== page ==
Patt Morrison

<em>Patt Morrison</em> is known for its innovative discussions of local politics and culture, as well as its presentation of the effects of national and world news on Southern California. Hosted by

Four-day arson nightmare ends after Burkhart arrest

by Patt Morrison

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Los Angeles County Reserve Deputy Sheriff Shervin Lalezary (L) talks to reporters after he is introduced as the officer who arrested a serial arson suspect, at a press conference on January 2, 2012 in Los Angeles, California. Los Angeles County Sheriff Lee Baca (2nd R) and Los Angeles Mayor Antonio Villaraigosa (R) look on. David McNew/Getty Images

"Our long, four-day nightmare is over," L.A. County Supervisor Zev Yaroslavsky told reporters Monday evening. No additional arson fires were set in the Los Angeles area after a reserve sheriff’s deputy detained 24-year-old Harry Burkhart of Hollywood on Monday morning.

The German national was identified by a federal official who recognized him from security footage released by police on Sunday night. The official was involved in a Los Angeles Immigration Court hearing at which "Burkhart lost his cool," Yaroslavsky said Tuesday. Burkhart had been battling the U.S. government over the immigration status of his mother and was allegedly furious over her pending deportation.

Los Angeles Fire Department information officer Brian Riley reported a total of 52 arson fires, one in Burbank, nine in West Hollywood and 42 in the city of Los Angeles. They were set in mostly residential areas, with two reported injuries and resulting property damage estimated to be around $3 million. Despite hundreds of law enforcement officers on the case, the arrest was made by a reserve deputy, Shervin Lalezary, his fourth night on the job. Police said they were confident about the arrest, but Chief Charlie Beck added a reminder that an "arrest is not a prosecution."

Joel Dvoskin, assistant clinical professor at the University of Arizona Medical School, has researched the psychological motivations behind arsonists. He said that the second most common stimulus is anger or revenge. "Not everybody is good at tolerating anger," he said. "The more anger, the more destructive the acts it might engender." According to Dvoskin, profit ranks as the highest incentive; arsonists may burn down certain residences or company buildings for personal gain.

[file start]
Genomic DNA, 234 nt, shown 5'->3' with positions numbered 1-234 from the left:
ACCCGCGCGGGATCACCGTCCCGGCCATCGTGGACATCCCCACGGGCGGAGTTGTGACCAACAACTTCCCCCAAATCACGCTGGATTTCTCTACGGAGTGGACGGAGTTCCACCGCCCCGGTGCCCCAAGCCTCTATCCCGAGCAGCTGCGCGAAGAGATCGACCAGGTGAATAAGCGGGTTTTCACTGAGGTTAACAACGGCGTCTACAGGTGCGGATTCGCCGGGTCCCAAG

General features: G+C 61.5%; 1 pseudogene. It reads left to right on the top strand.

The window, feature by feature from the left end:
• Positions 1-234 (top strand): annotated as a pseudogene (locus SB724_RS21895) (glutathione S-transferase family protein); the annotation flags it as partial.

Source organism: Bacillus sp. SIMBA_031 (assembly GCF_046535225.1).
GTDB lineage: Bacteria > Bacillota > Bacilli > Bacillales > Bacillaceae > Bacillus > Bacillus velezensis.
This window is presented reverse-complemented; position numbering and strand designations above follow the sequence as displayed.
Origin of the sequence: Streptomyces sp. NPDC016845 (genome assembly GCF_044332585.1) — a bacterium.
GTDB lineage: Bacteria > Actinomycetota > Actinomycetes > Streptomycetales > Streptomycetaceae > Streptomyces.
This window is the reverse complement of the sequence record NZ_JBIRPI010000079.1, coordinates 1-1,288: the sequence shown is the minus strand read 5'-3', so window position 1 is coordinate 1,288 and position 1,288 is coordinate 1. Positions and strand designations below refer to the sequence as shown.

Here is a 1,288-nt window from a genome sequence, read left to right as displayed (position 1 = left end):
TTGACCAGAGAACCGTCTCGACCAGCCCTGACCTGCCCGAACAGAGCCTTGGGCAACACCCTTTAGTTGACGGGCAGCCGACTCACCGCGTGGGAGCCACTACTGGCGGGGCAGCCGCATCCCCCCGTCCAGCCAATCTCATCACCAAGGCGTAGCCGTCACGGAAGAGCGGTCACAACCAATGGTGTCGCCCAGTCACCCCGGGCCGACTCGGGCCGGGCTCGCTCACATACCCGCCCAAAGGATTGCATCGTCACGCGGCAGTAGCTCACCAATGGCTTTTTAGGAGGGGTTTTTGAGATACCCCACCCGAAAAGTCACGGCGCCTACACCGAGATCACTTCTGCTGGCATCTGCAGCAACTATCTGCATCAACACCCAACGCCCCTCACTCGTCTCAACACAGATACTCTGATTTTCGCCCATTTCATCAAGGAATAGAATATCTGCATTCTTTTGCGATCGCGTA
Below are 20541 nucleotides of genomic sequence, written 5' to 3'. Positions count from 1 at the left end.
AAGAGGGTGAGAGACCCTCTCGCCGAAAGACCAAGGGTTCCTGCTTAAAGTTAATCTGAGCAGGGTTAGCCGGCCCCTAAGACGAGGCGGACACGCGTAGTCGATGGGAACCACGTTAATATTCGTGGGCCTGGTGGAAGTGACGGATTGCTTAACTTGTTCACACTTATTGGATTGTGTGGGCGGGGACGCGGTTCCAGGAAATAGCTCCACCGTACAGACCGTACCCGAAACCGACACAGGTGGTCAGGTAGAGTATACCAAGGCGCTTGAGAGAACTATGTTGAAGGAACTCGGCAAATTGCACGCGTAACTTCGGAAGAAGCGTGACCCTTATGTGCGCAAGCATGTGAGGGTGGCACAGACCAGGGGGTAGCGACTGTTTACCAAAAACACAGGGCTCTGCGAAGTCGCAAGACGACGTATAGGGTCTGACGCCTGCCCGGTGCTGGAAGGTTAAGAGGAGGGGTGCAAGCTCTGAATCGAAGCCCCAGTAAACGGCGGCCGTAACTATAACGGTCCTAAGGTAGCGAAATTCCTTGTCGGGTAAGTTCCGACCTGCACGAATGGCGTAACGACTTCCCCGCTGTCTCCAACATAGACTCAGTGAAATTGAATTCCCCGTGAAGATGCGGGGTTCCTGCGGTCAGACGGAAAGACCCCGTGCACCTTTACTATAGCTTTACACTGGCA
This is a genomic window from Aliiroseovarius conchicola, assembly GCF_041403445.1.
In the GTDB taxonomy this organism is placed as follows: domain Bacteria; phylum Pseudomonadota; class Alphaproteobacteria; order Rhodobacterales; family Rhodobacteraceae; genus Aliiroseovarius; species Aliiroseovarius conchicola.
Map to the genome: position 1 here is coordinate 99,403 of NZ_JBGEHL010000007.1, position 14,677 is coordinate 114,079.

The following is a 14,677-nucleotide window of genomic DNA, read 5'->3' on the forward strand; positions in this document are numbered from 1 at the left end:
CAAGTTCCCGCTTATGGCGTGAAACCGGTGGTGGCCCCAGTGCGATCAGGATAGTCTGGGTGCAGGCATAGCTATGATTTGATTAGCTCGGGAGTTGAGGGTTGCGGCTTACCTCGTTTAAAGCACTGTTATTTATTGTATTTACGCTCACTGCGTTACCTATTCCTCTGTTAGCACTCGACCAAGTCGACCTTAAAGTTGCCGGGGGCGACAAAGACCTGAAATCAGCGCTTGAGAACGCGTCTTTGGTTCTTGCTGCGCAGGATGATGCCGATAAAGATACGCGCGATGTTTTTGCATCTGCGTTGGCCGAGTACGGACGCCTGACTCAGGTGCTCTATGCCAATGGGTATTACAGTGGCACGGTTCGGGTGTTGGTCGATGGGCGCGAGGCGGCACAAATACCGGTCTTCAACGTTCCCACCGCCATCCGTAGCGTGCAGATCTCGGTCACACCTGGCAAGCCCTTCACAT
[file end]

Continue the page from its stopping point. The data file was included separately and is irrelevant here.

Still, Dvoskin said that it's hard to make generalizations about arsonists. "The idea that there's sort of a profile of an arsonist is very dangerous," he said. "A lot of what people believe to be true about arson is based on the people who happen to get caught, and they may not be representative."

L.A. County Supervisor Yaroslavsky lives 3 blocks away from where one of the fires occurred. "The drone of fire engine sirens going through the communities all during the night was just the eeriest thing," he said.

Opposed to criminals that target a certain group or person, there was no evident pattern in the fire-setting. Yaroslavsky said that the randomness of crimes like these shakes up communities.

"You think 'It could be me, it could be anybody,'" he said. "Those are the kinds of things you can't explain, and when you can't explain it, it raises the level of anxiety."


How well did authorities respond to the string of arson fires? How safe do you feel now that an arrest has been made?


Brian Riley, inspector and information officer, LA County Fire Department

Zev Yaroslavsky, Los Angeles County Supervisor representing the 3rd district

Joel Dvoskin, assistant clinical professor in the Department of Psychiatry at the University of Arizona Medical School

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